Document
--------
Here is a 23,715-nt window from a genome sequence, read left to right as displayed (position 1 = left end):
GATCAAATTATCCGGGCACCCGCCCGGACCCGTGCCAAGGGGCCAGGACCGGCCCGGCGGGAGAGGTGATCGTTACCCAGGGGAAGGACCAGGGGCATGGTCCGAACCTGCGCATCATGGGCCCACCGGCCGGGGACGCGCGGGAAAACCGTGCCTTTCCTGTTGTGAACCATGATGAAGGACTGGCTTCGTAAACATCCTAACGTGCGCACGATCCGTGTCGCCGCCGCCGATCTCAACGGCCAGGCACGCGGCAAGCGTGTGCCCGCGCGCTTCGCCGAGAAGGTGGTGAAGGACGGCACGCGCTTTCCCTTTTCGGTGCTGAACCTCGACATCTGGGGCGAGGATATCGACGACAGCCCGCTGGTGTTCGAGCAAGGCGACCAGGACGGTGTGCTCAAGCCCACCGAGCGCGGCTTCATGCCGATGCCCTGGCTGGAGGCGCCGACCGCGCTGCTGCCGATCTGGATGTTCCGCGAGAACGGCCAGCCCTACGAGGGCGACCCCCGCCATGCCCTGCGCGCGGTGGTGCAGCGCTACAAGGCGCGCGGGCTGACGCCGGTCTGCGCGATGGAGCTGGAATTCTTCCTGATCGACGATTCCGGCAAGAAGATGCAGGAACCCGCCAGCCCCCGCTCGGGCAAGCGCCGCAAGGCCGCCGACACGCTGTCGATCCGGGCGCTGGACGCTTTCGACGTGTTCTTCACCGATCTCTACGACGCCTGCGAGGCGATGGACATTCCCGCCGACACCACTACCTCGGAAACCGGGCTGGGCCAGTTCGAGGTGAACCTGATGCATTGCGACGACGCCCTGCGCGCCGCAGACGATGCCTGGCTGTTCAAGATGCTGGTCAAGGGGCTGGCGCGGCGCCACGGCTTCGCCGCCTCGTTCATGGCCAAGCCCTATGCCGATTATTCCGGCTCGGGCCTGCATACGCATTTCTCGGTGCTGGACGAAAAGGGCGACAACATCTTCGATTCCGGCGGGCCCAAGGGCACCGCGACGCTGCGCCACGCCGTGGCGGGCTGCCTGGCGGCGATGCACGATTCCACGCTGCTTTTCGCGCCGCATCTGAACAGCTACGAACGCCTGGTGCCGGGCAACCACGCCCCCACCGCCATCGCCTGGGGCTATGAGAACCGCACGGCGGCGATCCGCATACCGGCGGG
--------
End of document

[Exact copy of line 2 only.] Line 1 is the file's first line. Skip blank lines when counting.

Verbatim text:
GATCAAATTATCCGGGCACCCGCCCGGACCCGTGCCAAGGGGCCAGGACCGGCCCGGCGGGAGAGGTGATCGTTACCCAGGGGAAGGACCAGGGGCATGGTCCGAACCTGCGCATCATGGGCCCACCGGCCGGGGACGCGCGGGAAAACCGTGCCTTTCCTGTTGTGAACCATGATGAAGGACTGGCTTCGTAAACATCCTAACGTGCGCACGATCCGTGTCGCCGCCGCCGATCTCAACGGCCAGGCACGCGGCAAGCGTGTGCCCGCGCGCTTCGCCGAGAAGGTGGTGAAGGACGGCACGCGCTTTCCCTTTTCGGTGCTGAACCTCGACATCTGGGGCGAGGATATCGACGACAGCCCGCTGGTGTTCGAGCAAGGCGACCAGGACGGTGTGCTCAAGCCCACCGAGCGCGGCTTCATGCCGATGCCCTGGCTGGAGGCGCCGACCGCGCTGCTGCCGATCTGGATGTTCCGCGAGAACGGCCAGCCCTACGAGGGCGACCCCCGCCATGCCCTGCGCGCGGTGGTGCAGCGCTACAAGGCGCGCGGGCTGACGCCGGTCTGCGCGATGGAGCTGGAATTCTTCCTGATCGACGATTCCGGCAAGAAGATGCAGGAACCCGCCAGCCCCCGCTCGGGCAAGCGCCGCAAGGCCGCCGACACGCTGTCGATCCGGGCGCTGGACGCTTTCGACGTGTTCTTCACCGATCTCTACGACGCCTGCGAGGCGATGGACATTCCCGCCGACACCACTACCTCGGAAACCGGGCTGGGCCAGTTCGAGGTGAACCTGATGCATTGCGACGACGCCCTGCGCGCCGCAGACGATGCCTGGCTGTTCAAGATGCTGGTCAAGGGGCTGGCGCGGCGCCACGGCTTCGCCGCCTCGTTCATGGCCAAGCCCTATGCCGATTATTCCGGCTCGGGCCTGCATACGCATTTCTCGGTGCTGGACGAAAAGGGCGACAACATCTTCGATTCCGGCGGGCCCAAGGGCACCGCGACGCTGCGCCACGCCGTGGCGGGCTGCCTGGCGGCGATGCACGATTCCACGCTGCTTTTCGCGCCGCATCTGAACAGCTACGAACGCCTGGTGCCGGGCAACCACGCCCCCACCGCCATCGCCTGGGGCTATGAGAACCGCACGGCGGCGATCCGCATACCGGCGGG